This situation was resolved for them in October largely owing, once again, to our old friend, Winston Churchill. The Ottoman navy had been a major client of British shipyards for some years, and had recently ordered two modern battleships, paid for by public subscription. Winston’s brainwave was, apparently, to ensure Ottoman neutrality by ‘requisitioning’ these battleships for the duration of the war, and paying a kind of rent for their use in the British navy. Germany seized the opportunity to present the Ottomans with two modern warships of their own, and immediately proceeded, after hoisting the Ottoman flag, to sail across the Black Sea and bombard one or two Russian ports and bases. Not much room left for diplomatic manoeuvring after that!

Well, it took four years, and a lot of death and destruction, but the upstart Germans were eventually brought to their knees, especially after the entry of the USA into the war in 1917 (once again, if you can believe the rumours, with some behind-the-scenes manipulation on the part of W.L.S. Churchill). Once it became obvious that they had backed the wrong horse, the Ottomans requested an armistice, which took place on October 30, 1918 on the Aegean Island of Lemnos. Perhaps they expected reasonable treatment from their former allies, especially since they hadn’t actually invaded anyone else’s territory – but they were to be disappointed. Within two weeks, British and French troops had occupied the Ottoman capital of Istanbul, and there they remained as an army of occupation for the next five years.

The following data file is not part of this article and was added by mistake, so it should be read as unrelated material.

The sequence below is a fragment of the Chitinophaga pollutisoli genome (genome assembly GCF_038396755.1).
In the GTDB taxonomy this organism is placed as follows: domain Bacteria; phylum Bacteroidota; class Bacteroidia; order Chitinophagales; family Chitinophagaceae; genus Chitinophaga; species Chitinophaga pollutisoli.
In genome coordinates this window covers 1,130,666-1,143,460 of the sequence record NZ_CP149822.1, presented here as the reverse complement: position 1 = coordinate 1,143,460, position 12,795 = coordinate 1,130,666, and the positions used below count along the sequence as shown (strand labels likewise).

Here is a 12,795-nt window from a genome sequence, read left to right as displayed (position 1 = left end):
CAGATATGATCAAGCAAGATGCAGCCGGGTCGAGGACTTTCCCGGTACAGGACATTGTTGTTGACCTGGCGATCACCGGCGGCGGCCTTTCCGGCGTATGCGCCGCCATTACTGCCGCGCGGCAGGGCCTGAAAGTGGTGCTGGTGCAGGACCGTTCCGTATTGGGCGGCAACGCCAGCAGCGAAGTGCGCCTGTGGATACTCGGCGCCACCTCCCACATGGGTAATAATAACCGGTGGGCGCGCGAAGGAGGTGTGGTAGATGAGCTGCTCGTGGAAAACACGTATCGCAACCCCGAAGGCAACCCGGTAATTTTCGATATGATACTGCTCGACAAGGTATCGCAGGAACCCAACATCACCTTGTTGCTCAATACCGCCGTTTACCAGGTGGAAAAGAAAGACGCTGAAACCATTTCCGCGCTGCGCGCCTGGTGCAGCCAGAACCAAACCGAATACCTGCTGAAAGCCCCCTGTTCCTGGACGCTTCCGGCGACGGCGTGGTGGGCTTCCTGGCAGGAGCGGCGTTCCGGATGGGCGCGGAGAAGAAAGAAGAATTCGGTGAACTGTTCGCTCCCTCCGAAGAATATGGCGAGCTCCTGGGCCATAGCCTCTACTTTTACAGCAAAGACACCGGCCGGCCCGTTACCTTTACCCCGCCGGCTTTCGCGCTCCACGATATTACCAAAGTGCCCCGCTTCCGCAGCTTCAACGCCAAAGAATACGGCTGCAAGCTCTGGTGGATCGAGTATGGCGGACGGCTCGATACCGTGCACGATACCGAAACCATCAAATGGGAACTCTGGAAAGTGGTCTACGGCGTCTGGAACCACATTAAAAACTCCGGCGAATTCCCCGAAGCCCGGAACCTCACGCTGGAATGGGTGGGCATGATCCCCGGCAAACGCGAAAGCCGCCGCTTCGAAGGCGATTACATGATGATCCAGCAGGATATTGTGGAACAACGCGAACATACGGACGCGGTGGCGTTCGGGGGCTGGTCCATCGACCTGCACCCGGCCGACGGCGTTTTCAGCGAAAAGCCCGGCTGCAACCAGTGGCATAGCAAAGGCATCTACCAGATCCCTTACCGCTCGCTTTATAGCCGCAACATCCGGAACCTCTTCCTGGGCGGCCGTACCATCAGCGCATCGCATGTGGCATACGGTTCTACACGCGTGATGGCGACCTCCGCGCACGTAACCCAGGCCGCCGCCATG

The two members of the Entente Cordiale then set about implementing plans long-held, to divide up the Ottoman Empire and erase it from the world map. The instrument used was the Treaty of Sevres, signed on 10 August 1920. Interestingly, neither the United States nor Russia was party to this treaty. Under its terms, the Ottoman government would continue to rule in name, but in reality as a political and financial puppet of the Allies (France and Britain). Ottoman ‘war criminals’ would be handed over to the Allies for trial and punishment. Most of the Near/Middle East, Palestine (there was no Israel in those days), Lebanon, Syria and Iraq were given as ‘mandates’ to Britain and France – and a mini-kingdom was established around the holy cities of Mecca and Medina, one assumes, as a sop to Arab nationalism. France also laid claim to a large chunk of modern Turkey north of Syria, while the Italians were given most of Mediterranean Anatolia, including offshore islands. A new nation-state of Armenia was to be established, with its border extending to the Black Sea around the modern Turkish port of Trabzon.